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Women aiming for the C-suite need mentoring from the women who’ve already reached the top, and those mentors should be getting the credit from their employers. Women in C-suites were more likely to have had a mentor at any stage in their careers, Egon Zehnder's 2017 Leaders & Daughters survey found, suggesting that it’s critical to attaining leadership positions. Although studies of the role gender plays in mentoring relationships have yielded mixed results, there is evidence that women do better when their mentors are other women who they can see them as role models. But because women hold just 24 percent of senior positions globally, each one essentially must mentor more than one woman in order for women and men to ultimately achieve parity in leadership positions.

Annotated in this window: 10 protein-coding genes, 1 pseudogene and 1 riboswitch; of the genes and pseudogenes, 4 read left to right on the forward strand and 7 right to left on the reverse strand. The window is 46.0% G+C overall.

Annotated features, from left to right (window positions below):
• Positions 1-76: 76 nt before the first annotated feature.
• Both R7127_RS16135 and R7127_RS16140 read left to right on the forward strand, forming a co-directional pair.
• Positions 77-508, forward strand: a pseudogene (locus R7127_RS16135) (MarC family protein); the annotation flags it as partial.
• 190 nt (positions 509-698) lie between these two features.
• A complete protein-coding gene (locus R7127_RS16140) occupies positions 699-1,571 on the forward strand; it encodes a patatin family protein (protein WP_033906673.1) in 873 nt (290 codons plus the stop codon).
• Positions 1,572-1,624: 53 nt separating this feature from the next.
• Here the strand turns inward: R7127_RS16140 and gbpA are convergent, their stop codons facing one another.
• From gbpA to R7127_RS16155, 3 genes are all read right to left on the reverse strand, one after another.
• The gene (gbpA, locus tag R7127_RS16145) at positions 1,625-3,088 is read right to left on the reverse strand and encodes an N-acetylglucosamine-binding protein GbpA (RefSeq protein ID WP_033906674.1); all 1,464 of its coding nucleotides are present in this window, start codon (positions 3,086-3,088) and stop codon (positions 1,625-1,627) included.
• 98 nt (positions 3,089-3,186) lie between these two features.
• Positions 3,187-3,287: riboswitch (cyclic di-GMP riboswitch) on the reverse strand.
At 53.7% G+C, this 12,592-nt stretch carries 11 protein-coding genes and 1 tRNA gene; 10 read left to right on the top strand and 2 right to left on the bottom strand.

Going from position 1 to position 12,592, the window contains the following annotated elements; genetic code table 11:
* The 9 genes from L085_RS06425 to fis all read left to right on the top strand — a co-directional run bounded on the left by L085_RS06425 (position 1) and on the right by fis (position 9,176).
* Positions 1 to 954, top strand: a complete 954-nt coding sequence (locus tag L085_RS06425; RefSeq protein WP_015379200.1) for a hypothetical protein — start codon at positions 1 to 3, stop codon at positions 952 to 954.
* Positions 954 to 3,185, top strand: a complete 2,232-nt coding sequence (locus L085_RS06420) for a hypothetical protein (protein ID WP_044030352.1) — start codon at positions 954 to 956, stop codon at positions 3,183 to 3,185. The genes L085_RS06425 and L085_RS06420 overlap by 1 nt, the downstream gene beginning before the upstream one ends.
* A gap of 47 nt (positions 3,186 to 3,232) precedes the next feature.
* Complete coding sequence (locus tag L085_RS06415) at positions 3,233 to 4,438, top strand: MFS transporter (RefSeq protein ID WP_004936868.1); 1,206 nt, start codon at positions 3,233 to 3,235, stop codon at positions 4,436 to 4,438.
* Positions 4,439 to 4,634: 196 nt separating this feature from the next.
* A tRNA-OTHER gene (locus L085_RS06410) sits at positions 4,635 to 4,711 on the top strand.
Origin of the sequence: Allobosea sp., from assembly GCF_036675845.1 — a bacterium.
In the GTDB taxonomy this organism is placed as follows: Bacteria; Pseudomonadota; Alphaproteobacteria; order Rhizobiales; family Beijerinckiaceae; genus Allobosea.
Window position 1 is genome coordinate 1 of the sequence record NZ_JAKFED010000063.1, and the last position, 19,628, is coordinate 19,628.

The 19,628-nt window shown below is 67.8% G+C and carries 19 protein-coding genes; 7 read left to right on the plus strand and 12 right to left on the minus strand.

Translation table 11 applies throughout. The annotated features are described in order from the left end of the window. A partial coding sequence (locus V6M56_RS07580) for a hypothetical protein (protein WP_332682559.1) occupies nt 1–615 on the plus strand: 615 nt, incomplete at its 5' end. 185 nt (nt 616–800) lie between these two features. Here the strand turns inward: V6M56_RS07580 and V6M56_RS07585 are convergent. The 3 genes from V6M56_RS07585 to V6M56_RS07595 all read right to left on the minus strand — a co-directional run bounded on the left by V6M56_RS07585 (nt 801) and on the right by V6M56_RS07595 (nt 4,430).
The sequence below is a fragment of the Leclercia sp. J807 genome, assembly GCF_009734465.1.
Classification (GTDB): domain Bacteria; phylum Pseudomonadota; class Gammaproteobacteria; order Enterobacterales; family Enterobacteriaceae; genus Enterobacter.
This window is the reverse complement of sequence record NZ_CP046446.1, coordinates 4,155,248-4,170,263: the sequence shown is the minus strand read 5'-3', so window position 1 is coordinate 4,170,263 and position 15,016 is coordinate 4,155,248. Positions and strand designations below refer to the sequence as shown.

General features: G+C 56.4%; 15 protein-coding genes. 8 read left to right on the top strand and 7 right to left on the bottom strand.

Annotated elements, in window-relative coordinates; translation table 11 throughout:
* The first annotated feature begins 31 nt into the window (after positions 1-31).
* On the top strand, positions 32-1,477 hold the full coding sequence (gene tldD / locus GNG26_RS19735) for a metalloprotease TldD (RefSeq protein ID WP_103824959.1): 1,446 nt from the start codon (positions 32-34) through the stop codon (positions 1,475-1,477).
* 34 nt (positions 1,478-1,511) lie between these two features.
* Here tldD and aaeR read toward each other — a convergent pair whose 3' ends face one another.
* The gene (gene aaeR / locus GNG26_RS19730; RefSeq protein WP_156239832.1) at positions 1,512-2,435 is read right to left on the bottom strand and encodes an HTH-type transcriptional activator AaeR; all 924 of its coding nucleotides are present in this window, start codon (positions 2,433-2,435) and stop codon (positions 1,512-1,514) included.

This puts a significant burden on the women who are being called upon to do all of this unpaid mentoring. Women are also often called upon to contribute to the advancement of other women by helping set policy and recruit for their organizations. But they shouldn’t be required to do it without compensation. Such efforts don’t just benefit female employees; they often help organizations repair or bolster their images. And companies that increase their gender diversity improve their financial performance.

 


 

Full Story: Want to Empower Female Executives? Pay Up. By Kara Alaimo. 5, May 2019.

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